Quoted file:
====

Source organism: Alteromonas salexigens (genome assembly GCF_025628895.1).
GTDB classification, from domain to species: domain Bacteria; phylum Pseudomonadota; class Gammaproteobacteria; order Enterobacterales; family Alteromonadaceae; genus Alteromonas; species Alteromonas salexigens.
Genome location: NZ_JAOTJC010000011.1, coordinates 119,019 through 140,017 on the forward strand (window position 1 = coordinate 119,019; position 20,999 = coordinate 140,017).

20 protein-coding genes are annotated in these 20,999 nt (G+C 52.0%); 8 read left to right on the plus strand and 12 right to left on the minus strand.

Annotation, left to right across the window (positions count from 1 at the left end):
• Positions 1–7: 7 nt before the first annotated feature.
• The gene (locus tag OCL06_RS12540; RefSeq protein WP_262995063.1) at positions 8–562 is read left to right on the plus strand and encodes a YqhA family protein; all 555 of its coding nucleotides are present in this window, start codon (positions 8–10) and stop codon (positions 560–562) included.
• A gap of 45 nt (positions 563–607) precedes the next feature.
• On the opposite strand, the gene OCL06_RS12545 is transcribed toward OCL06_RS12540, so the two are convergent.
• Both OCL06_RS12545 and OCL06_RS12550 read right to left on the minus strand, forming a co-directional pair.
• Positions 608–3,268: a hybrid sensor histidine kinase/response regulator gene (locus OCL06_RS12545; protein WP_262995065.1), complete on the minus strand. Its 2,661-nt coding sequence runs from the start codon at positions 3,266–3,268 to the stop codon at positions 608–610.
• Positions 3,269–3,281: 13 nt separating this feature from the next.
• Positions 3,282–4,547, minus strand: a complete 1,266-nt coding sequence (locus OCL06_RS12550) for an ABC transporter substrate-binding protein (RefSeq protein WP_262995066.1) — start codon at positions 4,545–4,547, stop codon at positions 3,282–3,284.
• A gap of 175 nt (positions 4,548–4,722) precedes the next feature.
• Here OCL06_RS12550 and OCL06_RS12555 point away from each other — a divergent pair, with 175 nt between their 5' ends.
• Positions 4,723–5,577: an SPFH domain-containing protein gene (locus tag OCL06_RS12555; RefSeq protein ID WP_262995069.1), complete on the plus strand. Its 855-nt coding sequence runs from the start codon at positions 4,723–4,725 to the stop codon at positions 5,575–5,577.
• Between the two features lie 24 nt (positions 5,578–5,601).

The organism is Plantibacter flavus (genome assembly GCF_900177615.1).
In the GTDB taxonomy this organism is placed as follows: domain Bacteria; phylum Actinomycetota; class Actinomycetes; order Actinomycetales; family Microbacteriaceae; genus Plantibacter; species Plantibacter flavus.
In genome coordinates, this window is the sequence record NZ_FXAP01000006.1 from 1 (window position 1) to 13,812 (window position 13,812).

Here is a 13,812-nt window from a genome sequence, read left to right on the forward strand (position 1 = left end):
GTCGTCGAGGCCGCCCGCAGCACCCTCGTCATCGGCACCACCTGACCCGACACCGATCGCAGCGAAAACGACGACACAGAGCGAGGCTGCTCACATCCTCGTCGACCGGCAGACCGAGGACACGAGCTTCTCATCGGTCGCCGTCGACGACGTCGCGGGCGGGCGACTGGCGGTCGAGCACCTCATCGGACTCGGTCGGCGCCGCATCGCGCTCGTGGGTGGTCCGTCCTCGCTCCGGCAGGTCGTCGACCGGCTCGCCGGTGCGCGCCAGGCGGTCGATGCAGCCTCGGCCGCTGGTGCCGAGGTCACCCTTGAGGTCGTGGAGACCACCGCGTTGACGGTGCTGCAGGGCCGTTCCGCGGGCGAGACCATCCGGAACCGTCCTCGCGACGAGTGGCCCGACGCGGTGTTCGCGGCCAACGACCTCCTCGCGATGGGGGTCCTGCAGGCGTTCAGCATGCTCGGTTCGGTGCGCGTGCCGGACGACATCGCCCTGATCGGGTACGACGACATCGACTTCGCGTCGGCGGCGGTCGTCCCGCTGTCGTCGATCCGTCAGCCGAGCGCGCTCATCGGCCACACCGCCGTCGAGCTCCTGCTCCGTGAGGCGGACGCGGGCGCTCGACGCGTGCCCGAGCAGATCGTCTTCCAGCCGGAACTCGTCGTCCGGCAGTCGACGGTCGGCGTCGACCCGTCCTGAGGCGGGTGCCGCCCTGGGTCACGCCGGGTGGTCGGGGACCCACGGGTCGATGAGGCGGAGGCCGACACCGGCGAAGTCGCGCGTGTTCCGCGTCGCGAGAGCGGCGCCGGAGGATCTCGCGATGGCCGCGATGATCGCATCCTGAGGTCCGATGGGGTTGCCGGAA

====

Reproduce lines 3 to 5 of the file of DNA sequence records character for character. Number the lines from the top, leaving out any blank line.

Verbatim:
Genome location: NZ_JAOTJC010000011.1, coordinates 119,019 through 140,017 on the forward strand (window position 1 = coordinate 119,019; position 20,999 = coordinate 140,017).

20 protein-coding genes are annotated in these 20,999 nt (G+C 52.0%); 8 read left to right on the plus strand and 12 right to left on the minus strand.

Annotation, left to right across the window (positions count from 1 at the left end):